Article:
Lessons from ordinary people on Kampala streets regarding the effect of good example on effective leadership
THE LAST WORD | ANDREW M. MWENDA | A couple of years back, advocate David Mpanga wrote a powerful article on “whataboutism.” He was criticising people in Africa that respond to Western intrusions into alleged misrule by our leaders by pointing out similar acts of misrule in Western countries. He gave a background of the former Soviet leaders. That whenever America and other nations of the West pointed out its human rights abuses, Moscow would respond by pointing out excesses of the U.S. government and its Western allies.
Whataboutism is thus a logical fallacy that attempts to discredit an opponent’s argument without directly refuting or disproving the argument he is making. You do not change the substance of an accusation by pointing out the author’s misdeeds. But if I regularly cheat on my wife, and I accuse you of cheating on yours, even making moral exhortations for you to change, doesn’t it make sense for your own defense to point out my cheating escapades?
Mpanga’s article was popular and was widely shared among Uganda’s elites. I read and loved it. But I found it difficult to agree with its dismissal of whataboutism. The hesitation was intuitive, so I never gave the subject much attention – until recently. I was in a television debate when someone pointed out a letter by President Yoweri Museveni about Uganda Airlines. The president had criticised the leaders of the airline for hiring relatives. I responded saying that Museveni lacks the moral authority to accuse his subordinates of such conduct since he has appointed his wife, his brother, his son, his sister-in-law etc. into government.
My phone was filled with messages of support for my response. But what intrigued me the most was that the people congratulating me the most were the same people who had passionately supported Mpanga’s article. This was strange because I had actually discredited the president’s accusations without refuting or disproving it i.e. I was practicing whataboutism. So, I wrote back to all my friends who had praised Mpanga’s article and were congratulating me asking them why they did not criticize my whataboutism but were, on the contrary, celebrating it.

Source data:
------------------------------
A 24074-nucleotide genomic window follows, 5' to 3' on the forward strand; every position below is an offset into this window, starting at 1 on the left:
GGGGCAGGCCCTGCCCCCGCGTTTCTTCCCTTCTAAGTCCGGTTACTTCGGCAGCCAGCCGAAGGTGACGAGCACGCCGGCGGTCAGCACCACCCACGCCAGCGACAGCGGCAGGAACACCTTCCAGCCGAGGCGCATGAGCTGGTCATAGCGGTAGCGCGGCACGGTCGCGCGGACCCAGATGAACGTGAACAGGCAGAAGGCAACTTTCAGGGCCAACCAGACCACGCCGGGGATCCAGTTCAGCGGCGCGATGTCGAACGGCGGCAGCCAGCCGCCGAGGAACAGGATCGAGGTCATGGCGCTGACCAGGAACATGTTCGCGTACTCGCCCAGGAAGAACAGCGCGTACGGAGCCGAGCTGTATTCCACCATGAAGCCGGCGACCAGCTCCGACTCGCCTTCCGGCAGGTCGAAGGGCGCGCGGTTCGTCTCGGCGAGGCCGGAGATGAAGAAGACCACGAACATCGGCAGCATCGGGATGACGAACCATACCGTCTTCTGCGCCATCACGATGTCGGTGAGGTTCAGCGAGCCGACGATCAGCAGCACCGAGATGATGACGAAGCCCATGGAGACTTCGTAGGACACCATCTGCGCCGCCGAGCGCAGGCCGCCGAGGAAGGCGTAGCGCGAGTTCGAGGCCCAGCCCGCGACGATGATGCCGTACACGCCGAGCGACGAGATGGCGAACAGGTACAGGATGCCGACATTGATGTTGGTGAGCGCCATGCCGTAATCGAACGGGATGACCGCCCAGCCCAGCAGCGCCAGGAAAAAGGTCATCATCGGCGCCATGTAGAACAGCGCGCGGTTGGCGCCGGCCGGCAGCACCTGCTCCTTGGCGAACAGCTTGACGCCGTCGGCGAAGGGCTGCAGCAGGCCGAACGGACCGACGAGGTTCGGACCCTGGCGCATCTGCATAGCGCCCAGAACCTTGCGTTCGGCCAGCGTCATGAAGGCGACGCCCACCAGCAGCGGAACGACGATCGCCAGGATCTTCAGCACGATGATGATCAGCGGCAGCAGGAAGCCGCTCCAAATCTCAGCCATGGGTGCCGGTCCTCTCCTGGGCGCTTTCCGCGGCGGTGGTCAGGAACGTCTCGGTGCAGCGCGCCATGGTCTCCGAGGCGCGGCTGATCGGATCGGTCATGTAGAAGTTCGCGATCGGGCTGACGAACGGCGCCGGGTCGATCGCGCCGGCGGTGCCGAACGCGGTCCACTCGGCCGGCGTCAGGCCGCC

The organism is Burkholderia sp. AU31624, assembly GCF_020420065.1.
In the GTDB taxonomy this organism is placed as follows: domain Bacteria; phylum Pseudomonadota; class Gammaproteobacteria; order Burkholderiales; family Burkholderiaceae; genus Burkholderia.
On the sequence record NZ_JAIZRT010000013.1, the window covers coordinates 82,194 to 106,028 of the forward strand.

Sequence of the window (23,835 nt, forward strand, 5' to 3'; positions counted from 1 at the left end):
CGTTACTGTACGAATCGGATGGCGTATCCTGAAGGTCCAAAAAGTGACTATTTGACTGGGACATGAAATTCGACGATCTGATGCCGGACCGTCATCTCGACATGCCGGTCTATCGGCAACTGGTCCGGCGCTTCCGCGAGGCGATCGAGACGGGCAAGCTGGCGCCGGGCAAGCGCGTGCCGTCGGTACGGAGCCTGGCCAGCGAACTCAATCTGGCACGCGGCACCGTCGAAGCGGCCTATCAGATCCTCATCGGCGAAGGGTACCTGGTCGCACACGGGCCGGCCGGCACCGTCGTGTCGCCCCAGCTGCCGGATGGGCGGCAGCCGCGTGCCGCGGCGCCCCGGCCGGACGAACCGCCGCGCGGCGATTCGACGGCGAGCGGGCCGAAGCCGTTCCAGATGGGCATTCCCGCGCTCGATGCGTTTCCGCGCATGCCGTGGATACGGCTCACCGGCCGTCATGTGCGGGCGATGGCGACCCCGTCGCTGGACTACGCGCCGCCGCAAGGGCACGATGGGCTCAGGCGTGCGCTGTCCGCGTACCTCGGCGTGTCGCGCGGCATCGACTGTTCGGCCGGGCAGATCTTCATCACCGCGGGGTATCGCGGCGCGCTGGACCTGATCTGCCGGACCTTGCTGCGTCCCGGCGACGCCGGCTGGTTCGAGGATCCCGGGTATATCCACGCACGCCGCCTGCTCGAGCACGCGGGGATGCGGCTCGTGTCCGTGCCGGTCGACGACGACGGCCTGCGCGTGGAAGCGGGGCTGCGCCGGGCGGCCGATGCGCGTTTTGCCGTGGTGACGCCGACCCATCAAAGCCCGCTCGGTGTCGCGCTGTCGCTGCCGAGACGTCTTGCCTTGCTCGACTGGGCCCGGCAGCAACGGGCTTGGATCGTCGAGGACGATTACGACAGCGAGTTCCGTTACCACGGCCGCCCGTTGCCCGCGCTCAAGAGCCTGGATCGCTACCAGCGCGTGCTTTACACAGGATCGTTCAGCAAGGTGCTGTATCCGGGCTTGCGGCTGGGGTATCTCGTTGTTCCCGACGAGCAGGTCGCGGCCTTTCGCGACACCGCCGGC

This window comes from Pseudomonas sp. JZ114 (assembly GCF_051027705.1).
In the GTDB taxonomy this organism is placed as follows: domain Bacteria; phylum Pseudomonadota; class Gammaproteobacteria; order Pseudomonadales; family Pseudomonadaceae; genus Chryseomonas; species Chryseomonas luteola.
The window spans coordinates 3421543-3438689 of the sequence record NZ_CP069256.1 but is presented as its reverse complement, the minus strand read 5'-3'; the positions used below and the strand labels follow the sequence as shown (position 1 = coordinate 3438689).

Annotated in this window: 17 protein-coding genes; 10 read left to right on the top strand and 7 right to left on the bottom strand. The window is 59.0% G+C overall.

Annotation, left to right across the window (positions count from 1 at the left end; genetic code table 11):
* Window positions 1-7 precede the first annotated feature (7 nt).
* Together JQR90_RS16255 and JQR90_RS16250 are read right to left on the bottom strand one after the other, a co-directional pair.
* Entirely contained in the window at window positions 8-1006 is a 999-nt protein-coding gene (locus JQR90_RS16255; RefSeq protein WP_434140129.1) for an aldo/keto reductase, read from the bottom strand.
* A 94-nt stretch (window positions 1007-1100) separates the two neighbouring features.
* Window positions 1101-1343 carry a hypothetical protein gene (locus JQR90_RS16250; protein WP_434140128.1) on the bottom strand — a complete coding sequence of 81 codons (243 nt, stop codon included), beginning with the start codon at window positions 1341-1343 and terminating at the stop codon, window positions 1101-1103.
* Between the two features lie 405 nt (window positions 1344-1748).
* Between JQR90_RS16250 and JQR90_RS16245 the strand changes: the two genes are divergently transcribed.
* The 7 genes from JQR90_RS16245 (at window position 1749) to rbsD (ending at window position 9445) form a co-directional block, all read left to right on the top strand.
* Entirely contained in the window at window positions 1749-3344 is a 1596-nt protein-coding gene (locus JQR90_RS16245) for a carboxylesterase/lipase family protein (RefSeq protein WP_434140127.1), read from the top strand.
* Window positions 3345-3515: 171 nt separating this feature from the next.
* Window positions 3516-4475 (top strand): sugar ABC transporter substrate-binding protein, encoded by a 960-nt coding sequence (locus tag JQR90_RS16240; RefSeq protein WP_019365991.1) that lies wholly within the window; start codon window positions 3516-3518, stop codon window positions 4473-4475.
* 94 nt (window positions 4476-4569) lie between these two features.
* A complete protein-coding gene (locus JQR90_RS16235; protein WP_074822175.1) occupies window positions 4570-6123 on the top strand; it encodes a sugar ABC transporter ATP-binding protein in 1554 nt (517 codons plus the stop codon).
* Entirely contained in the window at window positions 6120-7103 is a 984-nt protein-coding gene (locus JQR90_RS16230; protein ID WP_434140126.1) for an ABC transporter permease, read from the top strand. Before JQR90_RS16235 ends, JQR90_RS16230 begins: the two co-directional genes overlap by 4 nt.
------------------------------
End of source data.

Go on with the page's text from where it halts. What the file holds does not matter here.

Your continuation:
They began making excuses and lame explanations. I suspect even Mpanga, had he watched the television debate, would have congratulated me intuitively without realising that I was practicing the whataboutism he had criticised. Though a logical fallacy, whataboutism is a powerful moral response. It simply states the old principle that charity begins at home and that good leadership is leadership by example. A philosophy of “Do as I say not as I do” is hard to sell. Even Jesus Christ made this argument in Mathew Chapter Seven when he said that “Do not point at a speck in your friend’s eye when you have a log in your own.” If you want good conduct from others, set a good example first.
This moral argument has been repeated to me myriad times by ordinary people on the streets of Kampala. I run three times a week on the roads in Luzira or Kampala’s Central Business District. I do so with a stick in my hand, its original aim to fend off dogs or thugs whenever I was running at night.